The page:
Cursed -- Texas A&M: Johnson looks like he's fallen victim to the curse of the Texas A&M senior quarterback. First there was Mark Farris in 2002, followed by Reggie McNeal and Stephen McGee. Johnson ended up splitting time with Ryan Tannehill last week, and might not even finish the season as his own team's starter after opening it as the Big 12's Preseason Offensive Player of the Year. Johnson underwent offseason shoulder surgery and says he feels fine. His play argues otherwise. He only threw eight picks all of last year, but tossed as many in two games earlier this year in a near loss to Florida International and a last-second loss to Oklahoma State. All three of Texas A&M's losses have come to ranked teams, but they never thought they'd have three this early in the year.
Halloween costume: Somebody get Taylor Martinez a "The Flash" costume! Ironic that he's the one who could do it the fastest, though, no?
Monster Mash: This one goes to the league's scariest matchup. How about anyone against Nebraska's running game? The Huskers have three of the league's top 10 rushers, in Martinez, Roy Helu Jr. and Rex Burkhead. No other team has more than one.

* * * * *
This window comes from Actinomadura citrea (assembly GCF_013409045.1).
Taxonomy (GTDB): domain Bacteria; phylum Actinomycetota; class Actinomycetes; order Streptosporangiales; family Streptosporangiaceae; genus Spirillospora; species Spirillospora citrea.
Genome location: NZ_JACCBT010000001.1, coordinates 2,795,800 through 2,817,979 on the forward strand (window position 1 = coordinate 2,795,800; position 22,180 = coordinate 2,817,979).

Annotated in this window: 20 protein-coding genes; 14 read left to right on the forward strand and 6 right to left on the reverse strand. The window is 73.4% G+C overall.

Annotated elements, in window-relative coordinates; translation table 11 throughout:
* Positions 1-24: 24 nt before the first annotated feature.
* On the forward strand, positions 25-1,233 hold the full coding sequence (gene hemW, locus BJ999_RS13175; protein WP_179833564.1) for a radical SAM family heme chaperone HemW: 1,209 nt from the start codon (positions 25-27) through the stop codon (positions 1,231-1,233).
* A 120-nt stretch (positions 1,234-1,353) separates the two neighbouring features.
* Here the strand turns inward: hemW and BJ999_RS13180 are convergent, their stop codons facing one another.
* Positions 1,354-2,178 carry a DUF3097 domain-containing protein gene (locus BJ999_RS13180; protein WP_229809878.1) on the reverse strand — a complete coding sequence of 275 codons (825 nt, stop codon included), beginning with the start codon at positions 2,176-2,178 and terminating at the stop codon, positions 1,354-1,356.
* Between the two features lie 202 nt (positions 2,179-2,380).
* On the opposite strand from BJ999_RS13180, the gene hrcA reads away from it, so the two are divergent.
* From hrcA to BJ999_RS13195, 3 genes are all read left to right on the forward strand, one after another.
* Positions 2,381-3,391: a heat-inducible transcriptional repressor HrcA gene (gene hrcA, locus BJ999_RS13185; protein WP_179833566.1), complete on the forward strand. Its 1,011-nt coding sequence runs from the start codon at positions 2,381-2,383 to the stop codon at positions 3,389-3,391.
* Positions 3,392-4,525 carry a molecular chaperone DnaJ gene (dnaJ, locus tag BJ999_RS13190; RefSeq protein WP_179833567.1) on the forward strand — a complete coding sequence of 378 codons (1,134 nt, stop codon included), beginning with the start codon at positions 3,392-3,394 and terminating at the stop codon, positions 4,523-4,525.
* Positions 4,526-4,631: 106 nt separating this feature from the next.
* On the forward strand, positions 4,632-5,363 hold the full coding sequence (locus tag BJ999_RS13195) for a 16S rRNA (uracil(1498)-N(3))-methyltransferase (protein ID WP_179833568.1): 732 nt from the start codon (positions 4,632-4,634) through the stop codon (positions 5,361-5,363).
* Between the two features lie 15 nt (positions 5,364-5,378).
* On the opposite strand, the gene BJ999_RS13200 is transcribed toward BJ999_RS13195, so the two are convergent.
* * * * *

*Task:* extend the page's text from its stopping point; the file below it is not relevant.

Thriller: The most exciting play of the season so far? Dan Bailey's game-winning field goal against Texas A&M, but no single play had the "What just happened?" factor of Missouri kick returner Gahn McGaffie's 86-yard touchdown to open the game against Oklahoma. It also had the most impact, helping send Missouri five spots up the BCS rankings and precipitated a double-digit jump in the human polls. Of course, it might not have been possible without T.J. Moe's 68-yard catch-and-run, go-ahead touchdown in the final minute against San Diego State, highlighted by three Aztec defenders giving each other their best shots while Moe ran free.
Jason Vorhees -- Iowa State won't die: Utah tried its best. So did Oklahoma. But there they were, celebrating inside a Texas visiting locker room to the surprise of everyone. Let's see what these resilient Cyclones have in store for the rest of the season.
- Missouri quarterback Blaine Gabbert is completing 73.8 percent of his passes on first and second downs, but just 44 percent on third down. His 97.8 passer efficiency rating ranks 98th out of 109 passers with at least 30 attempts on third down.
- Missouri has stopped 24.6 percent of opponent running plays behind the line of scrimmage. Only Miami, Boise State and Kent State have been better.
- Opponents have scored touchdowns on just 26.7 percent of visits to the red zone against Missouri. The Tigers lead the nation in the statistic.
- Missouri's defense has allowed opponents to cross midfield on 36 possessions this season. Only 11 times have those drives resulted in points. The Tigers lead the nation in that statistic as well.